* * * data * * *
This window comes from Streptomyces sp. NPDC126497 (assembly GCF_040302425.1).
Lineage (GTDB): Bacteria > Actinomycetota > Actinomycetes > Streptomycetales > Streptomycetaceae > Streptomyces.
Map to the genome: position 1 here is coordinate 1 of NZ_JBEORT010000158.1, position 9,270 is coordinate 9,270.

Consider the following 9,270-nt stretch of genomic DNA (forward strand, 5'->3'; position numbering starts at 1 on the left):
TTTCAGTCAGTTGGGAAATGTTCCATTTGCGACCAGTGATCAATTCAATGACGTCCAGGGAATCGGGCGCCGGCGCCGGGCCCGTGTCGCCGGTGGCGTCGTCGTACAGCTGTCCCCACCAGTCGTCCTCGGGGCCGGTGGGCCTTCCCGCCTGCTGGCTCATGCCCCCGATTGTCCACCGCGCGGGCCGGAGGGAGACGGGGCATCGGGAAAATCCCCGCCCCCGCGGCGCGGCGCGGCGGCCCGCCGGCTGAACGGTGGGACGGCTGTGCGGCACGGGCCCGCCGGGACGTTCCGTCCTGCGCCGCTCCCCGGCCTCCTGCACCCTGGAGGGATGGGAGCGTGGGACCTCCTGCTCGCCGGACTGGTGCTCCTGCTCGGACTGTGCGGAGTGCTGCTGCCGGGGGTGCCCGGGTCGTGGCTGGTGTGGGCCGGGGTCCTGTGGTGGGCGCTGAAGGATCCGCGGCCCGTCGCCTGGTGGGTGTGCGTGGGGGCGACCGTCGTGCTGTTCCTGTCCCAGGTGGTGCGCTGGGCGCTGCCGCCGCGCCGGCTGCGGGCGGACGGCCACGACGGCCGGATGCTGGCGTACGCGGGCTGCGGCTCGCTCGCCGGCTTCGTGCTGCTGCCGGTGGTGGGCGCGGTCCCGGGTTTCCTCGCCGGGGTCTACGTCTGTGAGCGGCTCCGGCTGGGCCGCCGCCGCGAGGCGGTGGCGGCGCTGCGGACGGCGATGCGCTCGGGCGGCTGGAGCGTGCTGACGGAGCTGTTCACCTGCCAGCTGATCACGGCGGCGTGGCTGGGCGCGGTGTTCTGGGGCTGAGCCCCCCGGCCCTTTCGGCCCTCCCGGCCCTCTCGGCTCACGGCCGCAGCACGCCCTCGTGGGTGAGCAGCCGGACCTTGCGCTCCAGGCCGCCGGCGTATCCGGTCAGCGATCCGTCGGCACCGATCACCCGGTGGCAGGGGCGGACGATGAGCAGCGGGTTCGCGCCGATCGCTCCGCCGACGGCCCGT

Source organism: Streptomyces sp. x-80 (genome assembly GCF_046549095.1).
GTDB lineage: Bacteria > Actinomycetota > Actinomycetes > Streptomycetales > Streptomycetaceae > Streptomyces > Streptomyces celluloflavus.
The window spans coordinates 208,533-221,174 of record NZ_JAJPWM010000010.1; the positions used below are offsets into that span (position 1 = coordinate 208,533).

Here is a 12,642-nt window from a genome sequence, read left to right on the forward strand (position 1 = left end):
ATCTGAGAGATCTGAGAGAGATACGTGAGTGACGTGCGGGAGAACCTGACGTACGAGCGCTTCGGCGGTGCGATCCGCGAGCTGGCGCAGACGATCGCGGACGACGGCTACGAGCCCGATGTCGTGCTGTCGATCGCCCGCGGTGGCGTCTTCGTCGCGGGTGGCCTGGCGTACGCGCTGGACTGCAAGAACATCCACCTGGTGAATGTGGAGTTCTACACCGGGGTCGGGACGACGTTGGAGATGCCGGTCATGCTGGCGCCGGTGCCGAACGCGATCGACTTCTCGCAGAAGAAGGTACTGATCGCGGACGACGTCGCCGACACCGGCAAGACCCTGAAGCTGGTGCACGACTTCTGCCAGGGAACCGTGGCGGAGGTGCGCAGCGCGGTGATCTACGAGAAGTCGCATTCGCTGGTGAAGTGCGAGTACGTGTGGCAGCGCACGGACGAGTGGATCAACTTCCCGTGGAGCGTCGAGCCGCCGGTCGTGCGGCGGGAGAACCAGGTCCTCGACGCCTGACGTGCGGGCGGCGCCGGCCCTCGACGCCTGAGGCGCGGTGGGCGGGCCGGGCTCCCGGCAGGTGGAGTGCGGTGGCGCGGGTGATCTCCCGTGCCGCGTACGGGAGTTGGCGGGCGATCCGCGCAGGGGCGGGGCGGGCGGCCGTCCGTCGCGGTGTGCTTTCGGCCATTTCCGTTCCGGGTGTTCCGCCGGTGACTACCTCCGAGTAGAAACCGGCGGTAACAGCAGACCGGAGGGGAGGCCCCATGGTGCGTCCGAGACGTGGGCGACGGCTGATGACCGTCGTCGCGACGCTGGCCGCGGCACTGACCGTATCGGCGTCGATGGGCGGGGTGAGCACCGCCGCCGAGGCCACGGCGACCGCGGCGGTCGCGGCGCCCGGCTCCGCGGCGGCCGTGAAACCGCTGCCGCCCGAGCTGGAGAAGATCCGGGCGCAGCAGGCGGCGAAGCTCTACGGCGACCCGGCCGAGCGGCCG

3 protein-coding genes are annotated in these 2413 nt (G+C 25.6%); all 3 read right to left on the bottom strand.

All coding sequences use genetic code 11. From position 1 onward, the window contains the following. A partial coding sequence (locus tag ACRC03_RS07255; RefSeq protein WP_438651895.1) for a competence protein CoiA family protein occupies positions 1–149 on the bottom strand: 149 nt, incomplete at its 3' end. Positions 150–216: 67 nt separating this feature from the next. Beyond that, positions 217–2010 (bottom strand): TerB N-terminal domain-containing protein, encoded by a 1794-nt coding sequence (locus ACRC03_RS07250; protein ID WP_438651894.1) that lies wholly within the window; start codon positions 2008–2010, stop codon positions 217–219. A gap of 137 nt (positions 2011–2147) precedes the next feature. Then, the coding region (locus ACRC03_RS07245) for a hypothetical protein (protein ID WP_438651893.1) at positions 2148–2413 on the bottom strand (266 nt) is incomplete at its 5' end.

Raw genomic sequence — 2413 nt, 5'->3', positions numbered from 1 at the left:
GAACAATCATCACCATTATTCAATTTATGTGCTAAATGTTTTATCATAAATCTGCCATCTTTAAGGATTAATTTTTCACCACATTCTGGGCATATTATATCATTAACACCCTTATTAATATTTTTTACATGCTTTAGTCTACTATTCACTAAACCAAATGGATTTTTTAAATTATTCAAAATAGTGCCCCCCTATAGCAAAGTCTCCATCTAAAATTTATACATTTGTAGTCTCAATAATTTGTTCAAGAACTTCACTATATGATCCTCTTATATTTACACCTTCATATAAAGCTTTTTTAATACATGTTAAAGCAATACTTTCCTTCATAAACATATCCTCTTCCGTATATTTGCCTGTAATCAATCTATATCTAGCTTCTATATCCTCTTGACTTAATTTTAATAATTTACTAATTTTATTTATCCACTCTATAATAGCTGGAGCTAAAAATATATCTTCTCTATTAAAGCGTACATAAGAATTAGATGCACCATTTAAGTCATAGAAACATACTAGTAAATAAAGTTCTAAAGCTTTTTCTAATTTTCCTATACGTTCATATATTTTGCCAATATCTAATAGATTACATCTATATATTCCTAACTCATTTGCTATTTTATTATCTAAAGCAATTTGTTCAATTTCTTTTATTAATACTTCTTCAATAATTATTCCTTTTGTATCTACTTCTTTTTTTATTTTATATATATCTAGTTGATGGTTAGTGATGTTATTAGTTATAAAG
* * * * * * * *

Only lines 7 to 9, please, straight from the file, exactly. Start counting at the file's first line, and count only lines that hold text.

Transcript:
GTDB lineage: Bacteria > Actinomycetota > Actinomycetes > Streptomycetales > Streptomycetaceae > Streptomyces > Streptomyces celluloflavus.
The window spans coordinates 208,533-221,174 of record NZ_JAJPWM010000010.1; the positions used below are offsets into that span (position 1 = coordinate 208,533).

Here is a 12,642-nt window from a genome sequence, read left to right on the forward strand (position 1 = left end):